If ##CP = PC##, then ## P^{-1} C P =P^{-1} P C = C## If this were to hold for any C, then the transformation between your 'similar' spaces is the identity transformation, which means P would be a scalar multiple of the identity.
     
  5. Sep 18, 2015 #4
    Ok thanks Ruber. I understand that if ##A=PBP^{-1}## and ##C=PDP^{-1}## then in this particular case, we have ##AC=PBDP^{-1}##. Afraid though I don't understand the significance of showing ##P## does not have the structure that would allow ##CP=PC##. Could you please explain this a little further to me?

    Thanks,
    Jack
     
  6. Sep 19, 2015 #5

    Ray Vickson

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    My interpretation of the question seems different from yours. To me, it is asking: if ##A_1 \sim A## and ##B_1 \sim B##, is it necessarily true that ##A_1 B_1 \sim A B##? In other words, does the existence of invertible ##P, Q## with ##A_1 = P A P^{-1}## and ##B_1 = Q B Q^{-1}## imply the existence of ##R## such that ##A_1 B_1 = R\, AB \,R^{-1}##?
     
  7. Sep 19, 2015 #6
    Hi Ray,

    In order for the equivalence relation to respect multiplication, then if ##A=PBP^{-1}##, then for all ##C\in GL_n(F)##, there exists some ##X\in GL_n(F)## such that ##AC=XBCX^{-1}## (and also ##CA=YCBY^{-1}##). That is, ##X## can be different for each ##C## as long as ##AC\sim BC##.

    Someone in class mentioned that similar matrices have similar traces and so this could be proved very easily in 2 or so lines but I couldn't do it. I'm pretty sure the equivalence does not respect multiplication and so would have had to find a counter example but didn't know how.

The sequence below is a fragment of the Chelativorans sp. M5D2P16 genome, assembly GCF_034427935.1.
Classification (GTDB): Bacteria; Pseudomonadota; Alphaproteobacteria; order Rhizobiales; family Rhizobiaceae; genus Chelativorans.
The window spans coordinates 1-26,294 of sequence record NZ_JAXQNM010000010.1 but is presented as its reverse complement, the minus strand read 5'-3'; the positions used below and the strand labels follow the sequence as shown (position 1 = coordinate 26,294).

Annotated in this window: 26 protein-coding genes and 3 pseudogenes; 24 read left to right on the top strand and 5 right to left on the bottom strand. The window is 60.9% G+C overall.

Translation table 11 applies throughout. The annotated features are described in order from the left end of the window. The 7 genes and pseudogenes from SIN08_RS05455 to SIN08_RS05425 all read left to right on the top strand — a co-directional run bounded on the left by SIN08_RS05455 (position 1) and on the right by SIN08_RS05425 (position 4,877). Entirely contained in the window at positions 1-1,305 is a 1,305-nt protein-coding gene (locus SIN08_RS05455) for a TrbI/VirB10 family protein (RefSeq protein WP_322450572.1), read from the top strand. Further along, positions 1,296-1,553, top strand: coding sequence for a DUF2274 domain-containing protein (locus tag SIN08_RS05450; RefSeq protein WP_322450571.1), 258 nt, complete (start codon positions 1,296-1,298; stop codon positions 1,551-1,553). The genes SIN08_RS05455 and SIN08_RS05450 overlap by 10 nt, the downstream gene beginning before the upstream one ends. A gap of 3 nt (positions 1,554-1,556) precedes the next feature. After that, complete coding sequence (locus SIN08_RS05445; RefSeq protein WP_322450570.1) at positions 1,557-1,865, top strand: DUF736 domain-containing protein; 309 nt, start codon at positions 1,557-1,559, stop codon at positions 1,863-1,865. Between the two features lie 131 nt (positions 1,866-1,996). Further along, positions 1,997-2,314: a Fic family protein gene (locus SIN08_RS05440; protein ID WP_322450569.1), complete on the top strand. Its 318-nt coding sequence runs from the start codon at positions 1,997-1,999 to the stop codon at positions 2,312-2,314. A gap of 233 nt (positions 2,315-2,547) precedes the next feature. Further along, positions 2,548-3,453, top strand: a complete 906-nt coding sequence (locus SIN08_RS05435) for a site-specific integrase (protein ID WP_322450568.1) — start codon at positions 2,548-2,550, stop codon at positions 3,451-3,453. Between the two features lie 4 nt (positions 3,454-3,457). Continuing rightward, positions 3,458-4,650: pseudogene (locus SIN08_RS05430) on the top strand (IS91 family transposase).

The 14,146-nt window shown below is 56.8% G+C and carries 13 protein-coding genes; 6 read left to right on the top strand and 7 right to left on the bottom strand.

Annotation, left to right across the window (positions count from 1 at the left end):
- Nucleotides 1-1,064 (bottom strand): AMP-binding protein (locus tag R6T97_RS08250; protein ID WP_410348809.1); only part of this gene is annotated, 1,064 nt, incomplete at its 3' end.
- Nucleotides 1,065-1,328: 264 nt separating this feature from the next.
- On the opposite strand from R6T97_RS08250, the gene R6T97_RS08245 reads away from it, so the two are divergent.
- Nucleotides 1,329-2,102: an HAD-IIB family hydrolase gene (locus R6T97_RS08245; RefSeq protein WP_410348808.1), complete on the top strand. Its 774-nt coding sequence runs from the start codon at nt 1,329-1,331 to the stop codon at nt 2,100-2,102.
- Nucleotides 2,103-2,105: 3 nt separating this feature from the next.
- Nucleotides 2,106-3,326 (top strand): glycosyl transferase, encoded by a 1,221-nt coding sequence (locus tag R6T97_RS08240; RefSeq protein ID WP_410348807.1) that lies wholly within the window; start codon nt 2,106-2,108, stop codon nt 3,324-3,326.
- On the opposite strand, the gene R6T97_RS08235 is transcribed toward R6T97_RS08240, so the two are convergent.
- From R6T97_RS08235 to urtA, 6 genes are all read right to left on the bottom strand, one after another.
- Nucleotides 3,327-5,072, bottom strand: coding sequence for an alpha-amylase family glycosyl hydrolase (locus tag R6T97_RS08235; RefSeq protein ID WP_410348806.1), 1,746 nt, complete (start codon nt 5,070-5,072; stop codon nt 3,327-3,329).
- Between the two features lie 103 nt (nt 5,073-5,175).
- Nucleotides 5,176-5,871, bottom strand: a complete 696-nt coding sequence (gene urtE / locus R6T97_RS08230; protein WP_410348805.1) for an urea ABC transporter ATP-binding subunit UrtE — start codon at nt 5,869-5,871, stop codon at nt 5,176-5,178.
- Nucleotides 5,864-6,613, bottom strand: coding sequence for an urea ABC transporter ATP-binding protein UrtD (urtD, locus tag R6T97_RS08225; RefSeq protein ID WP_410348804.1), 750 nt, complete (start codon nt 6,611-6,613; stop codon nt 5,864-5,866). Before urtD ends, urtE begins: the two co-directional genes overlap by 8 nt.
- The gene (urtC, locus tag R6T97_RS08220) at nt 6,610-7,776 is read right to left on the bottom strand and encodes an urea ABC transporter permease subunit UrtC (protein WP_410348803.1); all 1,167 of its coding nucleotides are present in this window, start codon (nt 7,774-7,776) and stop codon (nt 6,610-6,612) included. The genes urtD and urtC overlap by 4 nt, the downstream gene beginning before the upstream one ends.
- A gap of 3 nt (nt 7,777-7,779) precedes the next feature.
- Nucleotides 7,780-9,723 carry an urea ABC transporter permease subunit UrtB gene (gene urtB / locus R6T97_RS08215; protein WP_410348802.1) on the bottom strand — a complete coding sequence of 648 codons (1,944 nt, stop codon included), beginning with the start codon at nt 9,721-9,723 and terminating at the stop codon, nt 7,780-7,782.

8. Sep 19, 2015 #7

    vela

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    Suppose A = PBP-1 and AC = PBCP-1. Insert the identity in the form P-1P in between B and C.
     
  9. Sep 19, 2015 #8
    I understand that: If ##A=PBP^{-1}## and ##AC=PBCP^{-1}## then we have:
    ##\begin{aligned}
    AC&=\left(PBP^{-1}\right)\left(PCP^{-1}\right) \\
    AC&=APCP^{-1} \\
    C&=PCP^{-1} \\
    \end{aligned}
    ##
    That would imply ##PC=CP## which in general is not the case.

    However, that's not how I understand what the problem is asking and maybe I'm wrong. It's saying if ##A=PBP^{-1}## for some ##P\in GL_2(F)## then in order to respect left-multiplication, there would need to exist elements in ##GL_2(F)## (perhaps different for each ##C##) such that ##AC_1=XBC_1X^{-1}##, ##AC_2=X_2BC_2X_2^{-1}##, ##AC_3=X_3BC_3X_3^{-1}##, etc., for all ##C_i\in GL_n(F)## so that we could not insert ##PP^{-1}## like we did above.

    Am I not understanding the problem then?
     
  10. Sep 19, 2015 #9

    vela

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    I thought you didn't see where RUber got the condition that C and P have to commute.

    It's not completely clear to me what you mean by "respect multiplication." The definition you gave in the original post uses P to relate both A to B and AC to BC.
     
  11. Sep 19, 2015 #10
    Sorry about that. I re-read it and it's ambiguous. To be honest, I'm not so sure myself. But if I had to take sides then I would say it means that if ##A=PBP^{-1}## and the equivalence respects multiplication (say left-multiplication for now), then for each ##C\in GL_n(F)##, there exists an ##X\in GL_n(F)## such that ##AC=XBCX^{-1}## (sometimes ##X=P##, sometimes not though).

    Also I didn't understand what Ruber meant until you explained it. So thanks!